Emilio came to Campion Hall as a research student in the Oxford Department of International Development. For his DPhil thesis, he spent time with the Tseltal people of Chiapas, in southern Mexico. After expelling plantation owners from their ancestral territory in the 1990s, the Tseltal are working to restore their sovereignty. Emilio partnered with one of their main organisations, the Misión de Bachajón, to serve as an ally while seeking to understand the economic viability of the vision.
Paradoxically, the Tseltal model is based on two contradictory ways of decommodifying their food system. On the one hand, they have decided that their land and their staple foods should be off-limits to the market, in order to preserve food sovereignty. Land is owned collectively, and essential foods are mainly produced for household consumption or reciprocal sharing. In this sense, the Tseltal have “decommodified” food by redefining it as something other than merchandise; it is no longer subject to the capitalist logic of plantations.
On the other hand, the Tseltal also need money to live, and they make money primarily by selling coffee. Coffee, though, is a cash crop that has become associated with poverty, precisely because it is a “commodity” in the sense used by economists: it is a simple product subject to perfect competition, and therefore to low and volatile prices determined by outside forces. The Tseltal are regaining control over the wealth they produce by adding value to their coffee. They roast their own gourmet coffee and run their own brand of urban coffee shops. In this sense, they are “decommodifying” coffee by turning it into a high-end, differentiated product.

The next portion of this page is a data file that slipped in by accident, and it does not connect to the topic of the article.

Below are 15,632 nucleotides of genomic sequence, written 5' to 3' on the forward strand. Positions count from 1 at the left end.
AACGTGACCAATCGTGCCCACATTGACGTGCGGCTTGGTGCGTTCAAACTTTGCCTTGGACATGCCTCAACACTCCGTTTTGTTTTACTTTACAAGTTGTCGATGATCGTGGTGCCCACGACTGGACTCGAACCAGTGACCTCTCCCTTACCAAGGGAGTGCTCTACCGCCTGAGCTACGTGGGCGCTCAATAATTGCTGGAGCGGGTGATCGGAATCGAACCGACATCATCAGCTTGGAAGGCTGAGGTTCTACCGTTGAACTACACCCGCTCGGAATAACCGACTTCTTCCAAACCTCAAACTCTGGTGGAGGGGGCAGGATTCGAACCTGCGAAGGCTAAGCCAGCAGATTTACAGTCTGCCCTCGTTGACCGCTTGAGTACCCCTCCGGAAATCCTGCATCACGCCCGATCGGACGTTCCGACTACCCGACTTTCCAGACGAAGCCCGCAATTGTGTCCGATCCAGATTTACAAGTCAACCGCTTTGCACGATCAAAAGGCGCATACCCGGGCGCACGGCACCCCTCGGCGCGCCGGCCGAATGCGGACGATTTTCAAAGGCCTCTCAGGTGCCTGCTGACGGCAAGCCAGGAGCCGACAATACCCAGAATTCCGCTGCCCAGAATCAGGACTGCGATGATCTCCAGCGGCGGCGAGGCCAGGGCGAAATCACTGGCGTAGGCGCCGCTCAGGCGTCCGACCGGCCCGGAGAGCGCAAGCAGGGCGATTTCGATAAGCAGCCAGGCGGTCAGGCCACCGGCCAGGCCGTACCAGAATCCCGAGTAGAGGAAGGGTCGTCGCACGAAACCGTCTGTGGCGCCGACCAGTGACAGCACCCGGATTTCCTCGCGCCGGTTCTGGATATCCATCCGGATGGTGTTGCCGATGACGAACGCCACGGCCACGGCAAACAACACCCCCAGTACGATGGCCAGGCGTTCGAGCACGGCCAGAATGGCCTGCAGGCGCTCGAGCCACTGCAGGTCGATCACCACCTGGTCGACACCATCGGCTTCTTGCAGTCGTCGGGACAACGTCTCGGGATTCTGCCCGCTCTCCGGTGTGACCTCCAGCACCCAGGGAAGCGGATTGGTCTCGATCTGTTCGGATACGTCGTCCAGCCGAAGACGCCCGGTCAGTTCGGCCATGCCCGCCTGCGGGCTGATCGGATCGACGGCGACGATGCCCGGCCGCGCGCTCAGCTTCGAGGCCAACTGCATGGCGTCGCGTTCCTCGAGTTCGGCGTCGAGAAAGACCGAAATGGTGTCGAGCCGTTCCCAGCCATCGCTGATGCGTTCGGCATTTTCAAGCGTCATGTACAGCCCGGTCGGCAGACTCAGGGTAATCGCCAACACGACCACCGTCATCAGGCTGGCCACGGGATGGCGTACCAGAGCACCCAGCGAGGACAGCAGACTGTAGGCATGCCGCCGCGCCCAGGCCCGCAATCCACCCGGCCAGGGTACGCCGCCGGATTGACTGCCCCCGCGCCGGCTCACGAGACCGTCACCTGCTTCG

The two senses of decommodification – radically anti-capitalist with regard to one aspect, and radically capitalist (in the Schumpeterian sense of entrepreneurial innovation) with regard to the other – generates a creative tension. Emilio’s ethnography of the Tseltal model shows how the poles of the tension are articulated through agroecology and social and solidarity economy, and how it results in economic, social, and ecological virtuous circles. While still small and fragile, it is a source of inspiration and hope for other actors attempting to redesign their own food systems in life-giving ways.
As an interdisciplinary, impact-driven academic community where big, relevant questions are the matter of everyday conversation, Campion Hall was crucial for Emilio’s research. Various events sponsored by the Hall, such as the Connecting Ecologies symposium and a workshop on theology and development in Latin America, allowed him to interact with scholars from across the university and beyond. After finishing his doctorate, Emilio moved to Haiti, but he remains connected to the Hall, and to the research he began there.